Before 1908, the Stave River flowed over a large waterfall 55 kilometers east of Vancouver and 8 kilometers above its mouth on the Fraser. While much admired for its potential, the stumbling block was the means to move many tons of concrete to the site.
Between 1908 and 1912, the Western Canada Power Company constructed one of Canada’s shortest railways from Ruskin to the Stave Falls in order to carry materials and labour for the construction of a dam and hydroelectric power station there. The chief engineer and general manager for the project was Mr. R. F. Hayward, while Mr. R. A. MacKenzie served as resident engineer. This was the first project in what became the Alouette-Stave hydroelectric complex, a network of sluices, dams, and generators to produce electricity in the Alouette and Stave River valleys.
John R. Freemen, a consulting engineer, reported on the development of the dam’s construction. He noted that he was “very favorably impressed by the excellent character of the construction work found in progress July 19-20, 1911. I found the designs very carefully and conservatively worked out, so as to give a structure of an imperishable character, in which the hazards of flood, fire and decay were reduced to their lowest terms.” This first phase of development included the construction of an intake structure, dam, spillway and a powerhouse containing two generators. Generating equipment for the dam was built in Zurich. The process of making the dam began with “the biggest dynamite blast in Canada” to break up the rock walls.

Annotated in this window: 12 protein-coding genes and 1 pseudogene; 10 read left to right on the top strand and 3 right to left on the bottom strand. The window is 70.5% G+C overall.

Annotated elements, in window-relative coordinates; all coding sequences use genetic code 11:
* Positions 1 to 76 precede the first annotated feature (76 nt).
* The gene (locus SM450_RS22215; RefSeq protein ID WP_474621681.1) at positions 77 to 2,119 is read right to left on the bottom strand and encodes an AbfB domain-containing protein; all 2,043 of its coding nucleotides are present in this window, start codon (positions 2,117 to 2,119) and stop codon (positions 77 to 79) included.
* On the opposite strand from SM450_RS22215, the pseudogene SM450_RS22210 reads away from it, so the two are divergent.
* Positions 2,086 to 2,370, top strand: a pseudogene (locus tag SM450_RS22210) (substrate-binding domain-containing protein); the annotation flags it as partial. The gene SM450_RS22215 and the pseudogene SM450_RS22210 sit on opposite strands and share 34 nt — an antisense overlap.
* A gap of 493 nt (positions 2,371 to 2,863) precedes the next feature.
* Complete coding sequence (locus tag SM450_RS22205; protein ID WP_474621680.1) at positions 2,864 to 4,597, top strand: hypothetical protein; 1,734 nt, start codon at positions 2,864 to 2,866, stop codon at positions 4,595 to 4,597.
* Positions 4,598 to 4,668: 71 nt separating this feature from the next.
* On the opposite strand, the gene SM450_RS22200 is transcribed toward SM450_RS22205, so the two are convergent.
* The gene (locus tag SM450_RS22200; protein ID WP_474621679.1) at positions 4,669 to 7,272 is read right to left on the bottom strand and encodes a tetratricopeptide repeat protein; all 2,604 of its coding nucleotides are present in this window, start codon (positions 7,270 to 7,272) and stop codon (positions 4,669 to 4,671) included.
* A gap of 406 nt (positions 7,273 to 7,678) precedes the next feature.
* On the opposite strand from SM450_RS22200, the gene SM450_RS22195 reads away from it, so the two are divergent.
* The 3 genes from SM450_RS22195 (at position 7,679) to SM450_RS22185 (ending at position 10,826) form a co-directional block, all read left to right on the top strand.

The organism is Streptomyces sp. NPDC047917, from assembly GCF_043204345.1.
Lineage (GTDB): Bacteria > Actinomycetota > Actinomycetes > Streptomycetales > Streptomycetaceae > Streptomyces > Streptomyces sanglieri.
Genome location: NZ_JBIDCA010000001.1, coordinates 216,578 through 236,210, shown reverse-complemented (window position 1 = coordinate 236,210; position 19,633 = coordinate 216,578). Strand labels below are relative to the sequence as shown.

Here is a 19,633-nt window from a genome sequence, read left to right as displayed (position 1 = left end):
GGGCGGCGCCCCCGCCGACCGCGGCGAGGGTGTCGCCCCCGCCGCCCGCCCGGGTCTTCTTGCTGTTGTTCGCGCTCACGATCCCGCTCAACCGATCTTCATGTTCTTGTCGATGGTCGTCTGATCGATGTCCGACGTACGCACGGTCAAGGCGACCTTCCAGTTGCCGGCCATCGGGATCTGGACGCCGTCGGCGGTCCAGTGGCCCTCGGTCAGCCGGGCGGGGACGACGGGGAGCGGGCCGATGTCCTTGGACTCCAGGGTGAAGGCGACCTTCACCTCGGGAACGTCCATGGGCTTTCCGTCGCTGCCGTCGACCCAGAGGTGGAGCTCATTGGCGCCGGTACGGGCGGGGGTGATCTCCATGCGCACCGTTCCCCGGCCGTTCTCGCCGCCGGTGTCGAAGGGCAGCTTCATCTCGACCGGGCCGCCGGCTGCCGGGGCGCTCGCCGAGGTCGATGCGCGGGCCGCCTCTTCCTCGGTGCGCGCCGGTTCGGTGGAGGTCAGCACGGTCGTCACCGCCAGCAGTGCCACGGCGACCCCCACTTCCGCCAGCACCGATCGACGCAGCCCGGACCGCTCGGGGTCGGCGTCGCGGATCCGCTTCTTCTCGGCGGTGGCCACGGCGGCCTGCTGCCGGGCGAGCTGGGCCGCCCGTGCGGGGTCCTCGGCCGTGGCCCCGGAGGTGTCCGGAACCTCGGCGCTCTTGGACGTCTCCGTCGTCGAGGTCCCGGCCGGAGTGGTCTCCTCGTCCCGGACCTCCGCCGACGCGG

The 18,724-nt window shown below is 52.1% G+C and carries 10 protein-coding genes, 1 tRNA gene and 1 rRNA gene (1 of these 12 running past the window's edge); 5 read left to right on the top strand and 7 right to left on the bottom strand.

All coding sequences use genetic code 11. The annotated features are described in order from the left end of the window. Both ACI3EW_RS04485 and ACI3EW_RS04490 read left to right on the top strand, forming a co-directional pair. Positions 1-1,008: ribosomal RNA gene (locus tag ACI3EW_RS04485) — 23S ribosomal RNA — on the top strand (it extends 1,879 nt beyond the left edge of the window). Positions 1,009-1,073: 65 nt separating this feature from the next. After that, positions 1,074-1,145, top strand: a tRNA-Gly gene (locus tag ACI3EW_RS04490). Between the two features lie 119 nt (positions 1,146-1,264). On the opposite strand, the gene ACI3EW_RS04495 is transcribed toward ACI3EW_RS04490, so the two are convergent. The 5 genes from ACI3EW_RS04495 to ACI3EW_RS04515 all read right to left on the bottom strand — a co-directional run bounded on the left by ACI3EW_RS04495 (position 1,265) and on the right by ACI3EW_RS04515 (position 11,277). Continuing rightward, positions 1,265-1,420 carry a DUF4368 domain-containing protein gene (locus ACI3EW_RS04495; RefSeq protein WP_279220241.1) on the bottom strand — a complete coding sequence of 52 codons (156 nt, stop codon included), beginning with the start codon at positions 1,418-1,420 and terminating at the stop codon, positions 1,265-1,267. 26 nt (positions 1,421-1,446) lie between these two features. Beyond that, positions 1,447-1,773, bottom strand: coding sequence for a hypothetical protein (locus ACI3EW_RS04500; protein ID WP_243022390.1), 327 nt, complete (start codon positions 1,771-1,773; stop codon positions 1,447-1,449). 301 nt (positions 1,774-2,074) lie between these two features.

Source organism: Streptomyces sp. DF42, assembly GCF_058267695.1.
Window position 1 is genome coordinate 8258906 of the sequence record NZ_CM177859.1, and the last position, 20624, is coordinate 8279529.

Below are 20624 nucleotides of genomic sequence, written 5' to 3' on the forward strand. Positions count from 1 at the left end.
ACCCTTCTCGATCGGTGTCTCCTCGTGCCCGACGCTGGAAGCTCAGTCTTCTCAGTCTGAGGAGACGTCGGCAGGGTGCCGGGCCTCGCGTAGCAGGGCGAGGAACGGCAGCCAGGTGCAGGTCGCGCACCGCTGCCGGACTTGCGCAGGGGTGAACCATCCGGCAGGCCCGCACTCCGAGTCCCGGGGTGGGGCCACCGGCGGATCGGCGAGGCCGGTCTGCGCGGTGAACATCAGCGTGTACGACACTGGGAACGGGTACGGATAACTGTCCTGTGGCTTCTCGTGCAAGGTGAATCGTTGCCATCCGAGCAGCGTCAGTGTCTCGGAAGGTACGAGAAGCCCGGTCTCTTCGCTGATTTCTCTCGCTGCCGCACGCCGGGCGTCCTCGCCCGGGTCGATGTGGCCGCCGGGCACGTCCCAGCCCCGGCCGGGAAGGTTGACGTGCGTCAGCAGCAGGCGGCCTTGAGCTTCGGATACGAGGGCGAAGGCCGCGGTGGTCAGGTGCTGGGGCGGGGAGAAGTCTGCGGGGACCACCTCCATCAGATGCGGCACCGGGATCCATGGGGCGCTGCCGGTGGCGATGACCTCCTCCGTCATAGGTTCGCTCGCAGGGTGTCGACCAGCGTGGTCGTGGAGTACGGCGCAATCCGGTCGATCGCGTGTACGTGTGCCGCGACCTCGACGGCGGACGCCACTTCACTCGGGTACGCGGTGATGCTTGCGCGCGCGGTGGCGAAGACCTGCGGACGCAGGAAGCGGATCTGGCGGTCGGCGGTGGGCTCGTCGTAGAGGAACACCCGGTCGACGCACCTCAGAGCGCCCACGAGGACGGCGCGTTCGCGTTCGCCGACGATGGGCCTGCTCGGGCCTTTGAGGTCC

When complete, the dam provided power for the north side of the Fraser River over transmission lines run down Dewdney Trunk Road into Burnaby. The powerhouse, turbines and generators were state-of-the-art for their time. A third generator was added to the Stave Dam in 1916.
The company provided a group of houses for workers in the area below the dam. Applications for houses could be made only to the General Manager and no one else. The company town was subject to regulations, which, in addition to guaranteeing furnished houses to powerhouse employees, linemen, and to certain employees in charge of the company railway, dictated the furniture to be provided and the rent to be paid. Houses included kitchen range and boiler, blinds, tables, chairs, bureaus, bedsteads and mattresses; the monthly rental was $20.00.
By 1920, the Western Canada Power Company was taken over by B.C. Electric (now BC Hydro), and all further construction and renovation was done by the new company. In 1922, expansion of the dam began, which started with the construction of the Blind Slough dam. This included raising the dam structure, the Blind Slough spillway, and two more generators. Expansion was completed by January 31, 1924.
After a new powerhouse was constructed in 2000, BC Hydro debated whether the 1912 building would continue operating. It was decided to operate the original Stave Falls dam and powerhouse as a tourist attraction. BC Hydro officially reopened the original 1912 powerhouse as the Stave Falls Visitor Centre in May of 2002.